Press Release 05-04-2020

EEOC Sues LogistiCare Solutions and HCM Staffing for Pregnancy Discrimination

Call Center Fired Temporary Employees Because They Were Pregnant, Federal Agency Charges

PHOENIX – Phoenix call center LogistiCare Solutions LLC violated federal law when it fired temporary employees placed by a staffing company because they were pregnant, the U.S. Equal Employment Opportunity Commission (EEOC) charged in a lawsuit filed on Friday. The EEOC also charged that the staffing company, Human Capital Management, Inc., doing business as HCM Staffing, violated federal law when it did not take appropriate corrective action after it learned that LogistiCare terminated its employees because of their pregnancies.

According to the EEOC’s lawsuit, HCM Staffing placed Tiffany Lewis and at least one other pregnant employee at LogistiCare as Customer Service Representatives. These workers were in a training class for one week before LogistiCare fired them. LogistiCare assumed that they would not be able to comply with its attendance policy because of their pregnancies. HCM Staffing knew why LogistiCare terminated these employees, but complied with LogistiCare’s decision and continued placing employees with LogistiCare, the EEOC said.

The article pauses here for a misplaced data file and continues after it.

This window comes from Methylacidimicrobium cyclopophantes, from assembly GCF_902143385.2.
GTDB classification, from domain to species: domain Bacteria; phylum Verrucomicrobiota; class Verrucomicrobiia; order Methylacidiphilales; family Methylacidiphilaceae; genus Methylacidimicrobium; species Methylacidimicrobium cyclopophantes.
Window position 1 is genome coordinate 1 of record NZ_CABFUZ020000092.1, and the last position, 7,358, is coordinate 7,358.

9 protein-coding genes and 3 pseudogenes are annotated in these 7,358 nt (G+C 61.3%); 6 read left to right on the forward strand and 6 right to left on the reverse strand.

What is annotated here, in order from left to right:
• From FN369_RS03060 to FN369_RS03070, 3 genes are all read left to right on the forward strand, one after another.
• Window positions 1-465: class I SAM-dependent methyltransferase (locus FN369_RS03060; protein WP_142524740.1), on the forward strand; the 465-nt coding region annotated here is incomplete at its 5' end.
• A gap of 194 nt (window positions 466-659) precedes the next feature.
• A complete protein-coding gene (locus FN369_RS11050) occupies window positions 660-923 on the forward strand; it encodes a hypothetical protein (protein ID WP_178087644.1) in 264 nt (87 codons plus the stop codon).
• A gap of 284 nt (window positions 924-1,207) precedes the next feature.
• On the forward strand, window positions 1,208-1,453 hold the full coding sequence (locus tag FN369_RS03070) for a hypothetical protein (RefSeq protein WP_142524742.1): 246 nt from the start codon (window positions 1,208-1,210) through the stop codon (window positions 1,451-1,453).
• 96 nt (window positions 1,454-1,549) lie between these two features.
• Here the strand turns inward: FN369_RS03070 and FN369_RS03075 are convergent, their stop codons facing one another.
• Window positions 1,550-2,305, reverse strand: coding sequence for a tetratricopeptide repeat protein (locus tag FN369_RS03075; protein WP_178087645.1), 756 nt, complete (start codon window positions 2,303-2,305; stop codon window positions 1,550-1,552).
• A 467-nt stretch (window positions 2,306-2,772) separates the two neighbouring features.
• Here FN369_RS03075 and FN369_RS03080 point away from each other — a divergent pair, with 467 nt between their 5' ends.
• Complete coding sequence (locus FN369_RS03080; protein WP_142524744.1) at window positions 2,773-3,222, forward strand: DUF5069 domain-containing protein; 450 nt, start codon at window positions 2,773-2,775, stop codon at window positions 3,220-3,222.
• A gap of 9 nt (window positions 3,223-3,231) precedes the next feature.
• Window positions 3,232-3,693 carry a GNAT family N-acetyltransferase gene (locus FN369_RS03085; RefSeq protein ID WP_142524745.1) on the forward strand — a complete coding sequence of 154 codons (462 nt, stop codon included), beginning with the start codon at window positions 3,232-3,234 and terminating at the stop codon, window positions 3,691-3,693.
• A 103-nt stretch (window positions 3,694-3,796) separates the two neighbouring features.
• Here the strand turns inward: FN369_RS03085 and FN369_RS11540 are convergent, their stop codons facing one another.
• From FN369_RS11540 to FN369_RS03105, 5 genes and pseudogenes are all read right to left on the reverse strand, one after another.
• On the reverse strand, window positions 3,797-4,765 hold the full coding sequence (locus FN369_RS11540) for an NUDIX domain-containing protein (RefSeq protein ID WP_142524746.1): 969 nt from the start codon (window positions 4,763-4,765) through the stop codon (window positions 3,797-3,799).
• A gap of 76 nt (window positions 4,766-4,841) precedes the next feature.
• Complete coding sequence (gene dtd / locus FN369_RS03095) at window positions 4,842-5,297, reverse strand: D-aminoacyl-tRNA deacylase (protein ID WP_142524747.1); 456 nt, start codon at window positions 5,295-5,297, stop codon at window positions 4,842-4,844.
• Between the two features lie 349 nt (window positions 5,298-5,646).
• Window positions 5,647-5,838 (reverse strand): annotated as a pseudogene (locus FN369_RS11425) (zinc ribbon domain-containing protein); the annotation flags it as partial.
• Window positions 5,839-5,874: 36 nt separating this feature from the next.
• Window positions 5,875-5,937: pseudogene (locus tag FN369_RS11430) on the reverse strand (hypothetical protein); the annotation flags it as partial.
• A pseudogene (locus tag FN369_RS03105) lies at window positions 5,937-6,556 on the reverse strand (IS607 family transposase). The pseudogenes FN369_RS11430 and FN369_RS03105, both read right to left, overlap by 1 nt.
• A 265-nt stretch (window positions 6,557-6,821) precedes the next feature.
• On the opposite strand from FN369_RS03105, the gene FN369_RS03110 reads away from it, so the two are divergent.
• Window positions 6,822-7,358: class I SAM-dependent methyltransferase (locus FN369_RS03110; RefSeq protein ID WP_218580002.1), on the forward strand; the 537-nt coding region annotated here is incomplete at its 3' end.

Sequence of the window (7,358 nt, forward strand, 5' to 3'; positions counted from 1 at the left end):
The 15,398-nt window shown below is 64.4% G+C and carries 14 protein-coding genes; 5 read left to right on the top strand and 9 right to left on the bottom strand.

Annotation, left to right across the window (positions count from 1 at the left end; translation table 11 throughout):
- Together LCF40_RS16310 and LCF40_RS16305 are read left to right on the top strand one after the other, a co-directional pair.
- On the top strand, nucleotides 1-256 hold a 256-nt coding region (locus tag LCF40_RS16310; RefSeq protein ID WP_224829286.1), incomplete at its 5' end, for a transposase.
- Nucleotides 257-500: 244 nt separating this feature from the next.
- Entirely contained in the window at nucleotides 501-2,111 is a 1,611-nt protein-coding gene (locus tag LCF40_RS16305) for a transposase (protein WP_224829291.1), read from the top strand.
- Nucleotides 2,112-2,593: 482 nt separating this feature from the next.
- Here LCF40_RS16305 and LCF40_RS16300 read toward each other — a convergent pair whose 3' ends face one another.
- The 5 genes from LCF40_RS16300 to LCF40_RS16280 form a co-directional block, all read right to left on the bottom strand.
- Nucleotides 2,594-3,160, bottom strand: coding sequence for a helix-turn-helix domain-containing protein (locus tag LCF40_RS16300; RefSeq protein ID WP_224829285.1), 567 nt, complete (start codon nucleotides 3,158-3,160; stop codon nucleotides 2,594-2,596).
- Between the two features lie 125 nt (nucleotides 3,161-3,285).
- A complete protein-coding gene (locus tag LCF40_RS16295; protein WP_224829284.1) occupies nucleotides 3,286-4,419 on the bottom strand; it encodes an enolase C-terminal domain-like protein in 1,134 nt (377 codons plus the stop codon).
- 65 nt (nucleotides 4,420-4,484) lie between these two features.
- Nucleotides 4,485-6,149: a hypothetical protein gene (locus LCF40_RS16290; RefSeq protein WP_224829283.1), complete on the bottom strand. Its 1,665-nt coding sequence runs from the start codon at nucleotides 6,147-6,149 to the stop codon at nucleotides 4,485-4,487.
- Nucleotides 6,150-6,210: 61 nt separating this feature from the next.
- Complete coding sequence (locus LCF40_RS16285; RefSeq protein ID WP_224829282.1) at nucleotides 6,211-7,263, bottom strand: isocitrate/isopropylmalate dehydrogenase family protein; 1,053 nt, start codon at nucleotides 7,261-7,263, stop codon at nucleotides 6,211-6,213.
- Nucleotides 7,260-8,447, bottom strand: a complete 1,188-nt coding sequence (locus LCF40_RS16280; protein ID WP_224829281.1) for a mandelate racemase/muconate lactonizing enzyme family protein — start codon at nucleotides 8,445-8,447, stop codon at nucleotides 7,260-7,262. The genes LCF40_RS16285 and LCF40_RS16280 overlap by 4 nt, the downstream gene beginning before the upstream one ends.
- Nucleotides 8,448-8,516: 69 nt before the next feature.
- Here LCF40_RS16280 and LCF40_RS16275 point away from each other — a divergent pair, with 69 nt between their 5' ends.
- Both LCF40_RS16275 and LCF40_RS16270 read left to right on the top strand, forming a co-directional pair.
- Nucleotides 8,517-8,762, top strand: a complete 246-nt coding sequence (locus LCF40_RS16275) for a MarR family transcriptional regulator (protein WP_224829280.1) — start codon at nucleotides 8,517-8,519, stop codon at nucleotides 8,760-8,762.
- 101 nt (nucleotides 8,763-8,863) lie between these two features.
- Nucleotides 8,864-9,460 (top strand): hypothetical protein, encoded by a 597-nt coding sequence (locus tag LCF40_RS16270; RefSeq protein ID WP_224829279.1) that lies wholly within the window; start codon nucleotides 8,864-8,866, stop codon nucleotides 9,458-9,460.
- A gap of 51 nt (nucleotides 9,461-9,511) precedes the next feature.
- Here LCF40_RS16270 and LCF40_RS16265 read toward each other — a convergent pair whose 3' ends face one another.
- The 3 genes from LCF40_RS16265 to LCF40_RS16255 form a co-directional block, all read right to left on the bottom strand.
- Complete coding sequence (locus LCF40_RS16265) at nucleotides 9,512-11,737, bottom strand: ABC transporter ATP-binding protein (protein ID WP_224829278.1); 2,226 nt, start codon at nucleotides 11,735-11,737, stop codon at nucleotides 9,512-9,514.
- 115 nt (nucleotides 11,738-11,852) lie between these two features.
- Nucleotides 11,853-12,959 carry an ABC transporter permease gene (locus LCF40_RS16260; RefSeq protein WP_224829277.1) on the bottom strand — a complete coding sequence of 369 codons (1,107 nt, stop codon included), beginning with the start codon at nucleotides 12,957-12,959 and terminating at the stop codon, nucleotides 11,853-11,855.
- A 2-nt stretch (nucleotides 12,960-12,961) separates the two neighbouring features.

Such alleged conduct violates Title VII of the Civil Rights Act of 1964, as amended by the Pregnancy Discrimination Act of 1978, which prohibits employment discrimination based on sex, including pregnancy. The EEOC filed suit in U.S. District Court for the District of Arizona (EEOC v. LogistiCare Solutions, LLC and Human Capital Management, Inc. dba HCM Staffing, Civil Action No. 2:20-cv-00852-GMS) after first attempting to reach a pre-litigation settlement through its conciliation process. The lawsuit seeks back pay, compensa­tory damages, and punitive damages for the charging party and other aggrieved individuals as well as appropriate injunctive relief to prevent discriminatory practices in the future.  

“Employers should not make employment decisions based on assumptions about what pregnant employees can and cannot do,” said Regional Attorney Mary Jo O’Neill of the EEOC’s Phoenix District Office. “Pregnancy discrimination remains a significant barrier for women in the workplace, and the EEOC will always be dedicated to fighting it.”

Elizabeth Cadle, district director of the EEOC’s Phoenix District Office, added, “Staffing companies cannot simply go along with the actions of their client companies, regardless of whether they violate the law. If they do, they may be liable for violations committed by their clients.”

EEOC’s Phoenix District Office has jurisdiction for Arizona, Colorado, Utah, Wyoming and part of New Mexico (including Albuquerque).

EEOC advances opportunity in the workplace by enforcing federal laws prohibiting employ­ment discrimination. More information is available at www.eeoc.gov. Stay connected with the latest EEOC news by subscribing to our email updates.